Hello, My Name Is Christine and I Have a Health Savings Account
Today, the Springfield News-Leader ran my recent editorial in which I argue that Attorney General Chris Koster should join the multistate lawsuit challenging the federal takeover of health care. I have enjoyed reading the comments there, because many are quite colorful. I would like to address the following comment specifically, because it depends on assumptions that are false:
I hope the SNL editors research and footnote the types of benefits offered to the Show-Me Institute’s employees, if any, and that Harbin discloses her participation, if any, in them. My guess is that she would refuse to disclose which benefits she receives, much like the GOP Congress refused to do this week.
The commenter guessed incorrectly. Even though I don’t consider it to be relevant to my argument, nor do I consider it to be the responsibility of the Springfield News-Leader to investigate it before running an editorial, I’m happy to clarify the health care benefits that I enjoy. This is no secret — it’s something that I mentioned yesterday when I was talking about health care policy on the Mike Ferguson show on the Eagle 93.9 FM in Columbia. It’s a characteristic of my generation — we tend to be very willing to disclose details of our finances.
I have a health savings account (HSA) and a health insurance policy with a $5,000 deductible. My monthly premium, which I pay out of pocket, is around $100, which is manageable. I work at the Show-Me Institute because I am committed to the ideas of liberty and individual responsibility — certainly not because I receive a lucrative benefits package, because I don’t. If I simply wanted a fat paycheck, I would get a job in the private sector or become a school superintendent.
Insurance policies are not one-size-fits-all, particularly in health care. Although high deductible insurance plans and HSAs work very well for healthy 20-somethings like John Payne and me, I’ll readily admit that it is not something that works best for everybody. However, a plan that works best for everybody doesn’t exist. A so-called Cadillac insurance plan with a low deductible, for instance, would be a poor fit for me at this time in my life. This is precisely why health care should remain in the free market — it preserves consumer choice and ensures that individuals can select the policies that fit their needs. We can see that when the government increases the number of mandates, the cost of coverage rises.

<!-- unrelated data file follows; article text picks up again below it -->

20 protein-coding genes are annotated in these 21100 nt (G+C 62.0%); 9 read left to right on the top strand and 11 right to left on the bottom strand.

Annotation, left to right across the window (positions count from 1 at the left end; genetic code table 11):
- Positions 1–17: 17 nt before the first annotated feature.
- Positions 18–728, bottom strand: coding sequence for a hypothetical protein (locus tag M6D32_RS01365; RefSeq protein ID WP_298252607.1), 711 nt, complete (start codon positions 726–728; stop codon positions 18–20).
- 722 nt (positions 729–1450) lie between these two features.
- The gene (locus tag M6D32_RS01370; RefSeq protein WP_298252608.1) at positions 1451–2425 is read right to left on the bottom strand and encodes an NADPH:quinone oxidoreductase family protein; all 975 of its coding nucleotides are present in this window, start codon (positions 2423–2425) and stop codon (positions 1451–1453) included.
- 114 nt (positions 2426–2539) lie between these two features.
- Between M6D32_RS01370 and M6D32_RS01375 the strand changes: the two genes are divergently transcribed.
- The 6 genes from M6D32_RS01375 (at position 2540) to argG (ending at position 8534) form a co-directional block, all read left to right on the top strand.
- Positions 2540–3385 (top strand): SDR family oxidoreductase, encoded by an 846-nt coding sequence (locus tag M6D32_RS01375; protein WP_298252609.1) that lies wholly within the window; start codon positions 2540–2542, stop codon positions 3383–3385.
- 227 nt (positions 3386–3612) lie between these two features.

Show-Me Institute staff and scholars have highlighted the advantages of HSAs previously. As one particular benefit, my policy is portable (i.e., it’s not tied to my employer). Therefore, if I were to leave the Show-Me Institute, my health care coverage would be unaffected. From my perspective as a young person, an additional benefit of an HSA is that it serves as a tax-sheltered savings account. Unlike flexible savings accounts, which expire every Dec. 31, the money that I put into my HSA rolls over each year. Furthermore, if I don’t spend the money in my account by age 65, I can withdraw it without penalty like I would with a traditional IRA.
The bottom line is that it is important to preserve choice in health care. Overall welfare would decrease if families and individuals weren’t free to choose the policies that best fit their particular lifestyles and budget constraints.